It's that time again. Millions of people are looking back over the previous year and resolving to do better the next time around. It's a noble tradition albeit one that is more often than not - unsuccessful. In the beginning of January gym memberships skyrocket, weight loss regimen's begin with diligence, packs of cigarettes are discarded and even attendance the AA meetings increases. By the middle of February however the gym is a little emptier, chocolate sales increase, nicotine sales take a dramatic upturn and liquor stores and bars are back on top. So what exactly is a New Year's resolution? Why does it mean, how can we stick to them and are they really necessary?
Quite plainly to make a New Year's resolution is to make a promise to yourself to do something that you probably should have already been doing. Herein lies the problem. Most of us make this promise to ourselves with no ifs, ands, or butts allowed. We are serious and dedicated to this thing. There is no room for error and we will physically dismember anyone who attempts to stand in our way. Then a few weeks later someone at the office has a birthday party - one little piece of cake won't hurt. That cute Fed Ex girl finally said yes to a date and the wine at the romantic Italian place is top-notch. You've had a really hard day at work, your gym clothes are in the car but you are so tired and stressed - you just want to go home - just tonight, you'll go to the gym tomorrow. Your teenage got suspended from school...again. He has such a temper! Man you need a cigarette. Just to calm your nerves right? Right?
Wrong. Most resolutions are about self-control and that is a trait we need every minute of every day of every month of every year and not just when the ball drops. So what does the bible teach us about self-control? Here are some thoughts with help from Pastor Rick Warren.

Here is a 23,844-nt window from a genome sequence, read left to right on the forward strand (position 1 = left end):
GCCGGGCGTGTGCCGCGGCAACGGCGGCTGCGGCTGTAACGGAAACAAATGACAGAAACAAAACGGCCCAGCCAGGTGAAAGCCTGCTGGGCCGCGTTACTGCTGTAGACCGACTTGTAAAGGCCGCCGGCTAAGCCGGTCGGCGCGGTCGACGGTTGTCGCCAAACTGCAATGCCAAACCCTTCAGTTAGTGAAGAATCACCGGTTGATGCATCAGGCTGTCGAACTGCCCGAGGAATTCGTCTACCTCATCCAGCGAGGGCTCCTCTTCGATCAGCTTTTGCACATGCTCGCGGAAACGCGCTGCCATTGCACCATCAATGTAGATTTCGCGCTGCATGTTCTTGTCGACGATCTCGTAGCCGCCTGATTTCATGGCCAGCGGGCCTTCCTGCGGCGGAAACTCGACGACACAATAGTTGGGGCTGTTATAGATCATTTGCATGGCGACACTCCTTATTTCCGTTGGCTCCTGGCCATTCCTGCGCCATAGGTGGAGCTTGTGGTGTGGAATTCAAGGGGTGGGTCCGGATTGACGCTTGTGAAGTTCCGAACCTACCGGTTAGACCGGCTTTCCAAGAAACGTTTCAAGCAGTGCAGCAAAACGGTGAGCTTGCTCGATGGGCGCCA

Like a city whose walls are broken down is a man who lacks self-control. Proverbs 25:28 (NIV)
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Self-control brings with it the good feeling of competency. Like a finely-tuned precision automobile, your life stays on course with the slightest touch of steering. The results of self-control are confidence and an inner sense of security.
Self-control and self-discipline are also key factors in any success you hope to have in this life. Without self-discipline, you are unlikely to achieve anything of lasting value.
The Apostle Paul realized this when he wrote, "Every athlete in training submits to strict discipline, in order to be crowned with a wreath that will not last; but we do it for one that will last forever." (1 Corinthians 9:25 GNT)
Olympic athletes train for years in order to have a chance to win a brief moment of glory. But the race we are running is far more important than any earthly athletic event. So self-control is not optional for Christians.
How do we gain true self-control?
1. Admit your problem. The starting point for developing self-control is to face what God has already said about me: I am responsible for my behavior.
James 1:14 (PH) says, "A man's temptation is due to the pull of his own inward desires, which can be enormously attractive."
Do you realize what that says? It says you do things because you like to do them! When I do something I know is bad for me, I still do it because I like to do it. I want to do it; it's an inner desire.
Do you want more self-control? Admit you have a problem and be specific about it. Begin praying specifically about your problem areas.
2. Put your past behind you. Philippians 3:13-14 (NIV) says, "Forgetting what is behind and straining toward what is ahead, I press on toward the goal …."
This verse exposes a misconception that will keep you from gaining self-control: Once a failure, always a failure.
Failure in the past does not mean you'll never be able to change. Focusing on past failures, however, does guarantee their repetition. It's like driving a car and looking in the rearview mirror the whole time. You're going to collide with what's ahead of you.
Peace, Blessings, and Happy New Year,